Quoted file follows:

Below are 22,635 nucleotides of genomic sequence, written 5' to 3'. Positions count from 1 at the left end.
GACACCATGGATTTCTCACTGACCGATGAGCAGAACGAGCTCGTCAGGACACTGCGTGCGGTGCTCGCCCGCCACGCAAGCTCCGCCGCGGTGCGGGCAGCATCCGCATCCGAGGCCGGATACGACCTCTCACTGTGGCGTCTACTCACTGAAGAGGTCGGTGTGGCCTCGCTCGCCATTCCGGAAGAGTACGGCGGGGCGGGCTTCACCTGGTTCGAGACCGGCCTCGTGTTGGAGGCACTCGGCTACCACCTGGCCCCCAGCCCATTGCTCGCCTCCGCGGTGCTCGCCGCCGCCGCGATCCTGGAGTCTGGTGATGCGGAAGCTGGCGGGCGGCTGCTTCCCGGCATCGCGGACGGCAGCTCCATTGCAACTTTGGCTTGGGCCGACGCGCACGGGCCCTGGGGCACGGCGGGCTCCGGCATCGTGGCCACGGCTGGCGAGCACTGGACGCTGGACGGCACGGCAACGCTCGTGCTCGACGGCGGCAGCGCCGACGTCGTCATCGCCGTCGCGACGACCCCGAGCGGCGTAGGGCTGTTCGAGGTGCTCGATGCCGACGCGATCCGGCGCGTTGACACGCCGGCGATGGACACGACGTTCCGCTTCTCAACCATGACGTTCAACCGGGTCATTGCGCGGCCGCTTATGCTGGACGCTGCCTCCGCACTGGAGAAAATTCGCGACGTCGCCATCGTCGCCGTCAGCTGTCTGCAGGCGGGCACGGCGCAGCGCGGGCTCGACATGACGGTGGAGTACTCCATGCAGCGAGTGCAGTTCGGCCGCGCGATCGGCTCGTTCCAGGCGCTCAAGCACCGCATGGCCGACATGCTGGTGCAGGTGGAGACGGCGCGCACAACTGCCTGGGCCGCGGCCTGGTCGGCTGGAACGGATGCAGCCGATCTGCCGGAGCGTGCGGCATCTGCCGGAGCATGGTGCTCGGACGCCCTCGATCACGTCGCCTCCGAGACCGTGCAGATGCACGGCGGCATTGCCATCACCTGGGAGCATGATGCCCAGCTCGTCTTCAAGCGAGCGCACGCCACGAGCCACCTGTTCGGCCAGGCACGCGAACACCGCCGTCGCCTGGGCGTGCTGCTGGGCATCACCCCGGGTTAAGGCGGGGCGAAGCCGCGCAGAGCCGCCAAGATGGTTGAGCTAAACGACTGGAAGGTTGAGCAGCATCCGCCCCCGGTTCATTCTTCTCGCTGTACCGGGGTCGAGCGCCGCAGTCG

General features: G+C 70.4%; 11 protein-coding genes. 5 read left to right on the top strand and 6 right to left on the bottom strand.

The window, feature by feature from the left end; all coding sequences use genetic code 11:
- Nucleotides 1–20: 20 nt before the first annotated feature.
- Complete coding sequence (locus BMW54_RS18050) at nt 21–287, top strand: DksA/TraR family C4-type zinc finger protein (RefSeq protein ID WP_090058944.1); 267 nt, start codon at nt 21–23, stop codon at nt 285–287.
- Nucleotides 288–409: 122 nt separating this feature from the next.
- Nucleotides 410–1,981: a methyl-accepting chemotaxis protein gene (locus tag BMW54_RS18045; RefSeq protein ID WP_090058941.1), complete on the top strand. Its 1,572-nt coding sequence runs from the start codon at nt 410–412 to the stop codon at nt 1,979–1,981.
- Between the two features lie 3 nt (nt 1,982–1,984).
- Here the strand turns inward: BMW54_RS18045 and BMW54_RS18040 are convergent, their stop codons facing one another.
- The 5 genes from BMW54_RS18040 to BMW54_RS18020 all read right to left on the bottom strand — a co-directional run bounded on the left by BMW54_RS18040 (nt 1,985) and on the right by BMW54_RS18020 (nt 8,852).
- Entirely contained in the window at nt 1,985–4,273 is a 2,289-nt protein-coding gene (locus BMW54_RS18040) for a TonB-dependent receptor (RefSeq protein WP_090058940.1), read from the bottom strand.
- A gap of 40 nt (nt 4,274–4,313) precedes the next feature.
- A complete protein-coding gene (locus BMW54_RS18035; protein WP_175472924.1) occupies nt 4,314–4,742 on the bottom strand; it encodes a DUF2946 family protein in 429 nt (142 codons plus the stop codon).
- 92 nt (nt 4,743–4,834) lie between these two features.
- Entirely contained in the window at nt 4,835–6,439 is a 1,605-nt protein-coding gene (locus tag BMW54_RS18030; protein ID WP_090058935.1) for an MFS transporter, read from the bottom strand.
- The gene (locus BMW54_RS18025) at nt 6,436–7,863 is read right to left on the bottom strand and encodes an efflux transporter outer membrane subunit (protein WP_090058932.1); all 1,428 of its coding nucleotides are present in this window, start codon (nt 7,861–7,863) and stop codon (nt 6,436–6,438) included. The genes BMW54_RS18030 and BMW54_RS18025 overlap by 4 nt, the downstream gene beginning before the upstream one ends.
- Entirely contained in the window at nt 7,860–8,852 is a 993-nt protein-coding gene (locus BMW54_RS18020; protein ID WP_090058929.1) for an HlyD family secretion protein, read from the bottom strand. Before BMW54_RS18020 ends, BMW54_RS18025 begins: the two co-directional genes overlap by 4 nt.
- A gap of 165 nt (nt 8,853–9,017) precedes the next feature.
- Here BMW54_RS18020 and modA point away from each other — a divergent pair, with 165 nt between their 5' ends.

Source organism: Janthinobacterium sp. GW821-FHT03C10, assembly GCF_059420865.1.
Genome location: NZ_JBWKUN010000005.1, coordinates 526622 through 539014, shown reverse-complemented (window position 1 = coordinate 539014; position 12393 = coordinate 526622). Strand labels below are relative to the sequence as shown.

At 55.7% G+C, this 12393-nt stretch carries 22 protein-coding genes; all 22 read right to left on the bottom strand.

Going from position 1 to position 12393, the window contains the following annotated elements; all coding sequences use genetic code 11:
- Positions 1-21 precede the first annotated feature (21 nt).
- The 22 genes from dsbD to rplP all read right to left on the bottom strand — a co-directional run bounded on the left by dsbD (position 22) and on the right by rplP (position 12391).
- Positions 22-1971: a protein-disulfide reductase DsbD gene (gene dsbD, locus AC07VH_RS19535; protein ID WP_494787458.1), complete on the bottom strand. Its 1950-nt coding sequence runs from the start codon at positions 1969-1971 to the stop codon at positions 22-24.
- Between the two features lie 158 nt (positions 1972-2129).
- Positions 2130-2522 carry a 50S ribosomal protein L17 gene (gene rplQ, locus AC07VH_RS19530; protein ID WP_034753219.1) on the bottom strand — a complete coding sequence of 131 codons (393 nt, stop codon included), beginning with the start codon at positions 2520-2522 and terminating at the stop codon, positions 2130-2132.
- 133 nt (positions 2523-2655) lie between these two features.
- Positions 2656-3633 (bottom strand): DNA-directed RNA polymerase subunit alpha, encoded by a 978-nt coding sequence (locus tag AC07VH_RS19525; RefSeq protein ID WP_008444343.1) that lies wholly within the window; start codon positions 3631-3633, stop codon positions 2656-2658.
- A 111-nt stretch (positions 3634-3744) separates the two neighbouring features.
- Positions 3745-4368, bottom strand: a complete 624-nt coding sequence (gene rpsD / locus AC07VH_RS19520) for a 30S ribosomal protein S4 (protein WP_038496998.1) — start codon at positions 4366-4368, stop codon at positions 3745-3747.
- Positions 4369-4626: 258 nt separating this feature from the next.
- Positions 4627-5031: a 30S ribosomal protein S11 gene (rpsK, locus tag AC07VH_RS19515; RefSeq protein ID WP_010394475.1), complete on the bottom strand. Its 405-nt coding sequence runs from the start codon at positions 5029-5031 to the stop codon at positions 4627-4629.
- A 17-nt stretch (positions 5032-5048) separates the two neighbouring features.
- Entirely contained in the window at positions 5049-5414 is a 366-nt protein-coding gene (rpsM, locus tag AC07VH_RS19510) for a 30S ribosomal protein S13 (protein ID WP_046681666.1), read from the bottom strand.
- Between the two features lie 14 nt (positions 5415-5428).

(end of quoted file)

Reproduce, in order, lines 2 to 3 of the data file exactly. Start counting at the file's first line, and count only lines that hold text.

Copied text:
GACACCATGGATTTCTCACTGACCGATGAGCAGAACGAGCTCGTCAGGACACTGCGTGCGGTGCTCGCCCGCCACGCAAGCTCCGCCGCGGTGCGGGCAGCATCCGCATCCGAGGCCGGATACGACCTCTCACTGTGGCGTCTACTCACTGAAGAGGTCGGTGTGGCCTCGCTCGCCATTCCGGAAGAGTACGGCGGGGCGGGCTTCACCTGGTTCGAGACCGGCCTCGTGTTGGAGGCACTCGGCTACCACCTGGCCCCCAGCCCATTGCTCGCCTCCGCGGTGCTCGCCGCCGCCGCGATCCTGGAGTCTGGTGATGCGGAAGCTGGCGGGCGGCTGCTTCCCGGCATCGCGGACGGCAGCTCCATTGCAACTTTGGCTTGGGCCGACGCGCACGGGCCCTGGGGCACGGCGGGCTCCGGCATCGTGGCCACGGCTGGCGAGCACTGGACGCTGGACGGCACGGCAACGCTCGTGCTCGACGGCGGCAGCGCCGACGTCGTCATCGCCGTCGCGACGACCCCGAGCGGCGTAGGGCTGTTCGAGGTGCTCGATGCCGACGCGATCCGGCGCGTTGACACGCCGGCGATGGACACGACGTTCCGCTTCTCAACCATGACGTTCAACCGGGTCATTGCGCGGCCGCTTATGCTGGACGCTGCCTCCGCACTGGAGAAAATTCGCGACGTCGCCATCGTCGCCGTCAGCTGTCTGCAGGCGGGCACGGCGCAGCGCGGGCTCGACATGACGGTGGAGTACTCCATGCAGCGAGTGCAGTTCGGCCGCGCGATCGGCTCGTTCCAGGCGCTCAAGCACCGCATGGCCGACATGCTGGTGCAGGTGGAGACGGCGCGCACAACTGCCTGGGCCGCGGCCTGGTCGGCTGGAACGGATGCAGCCGATCTGCCGGAGCGTGCGGCATCTGCCGGAGCATGGTGCTCGGACGCCCTCGATCACGTCGCCTCCGAGACCGTGCAGATGCACGGCGGCATTGCCATCACCTGGGAGCATGATGCCCAGCTCGTCTTCAAGCGAGCGCACGCCACGAGCCACCTGTTCGGCCAGGCACGCGAACACCGCCGTCGCCTGGGCGTGCTGCTGGGCATCACCCCGGGTTAAGGCGGGGCGAAGCCGCGCAGAGCCGCCAAGATGGTTGAGCTAAACGACTGGAAGGTTGAGCAGCATCCGCCCCCGGTTCATTCTTCTCGCTGTACCGGGGTCGAGCGCCGCAGTCG

General features: G+C 70.4%; 11 protein-coding genes. 5 read left to right on the top strand and 6 right to left on the bottom strand.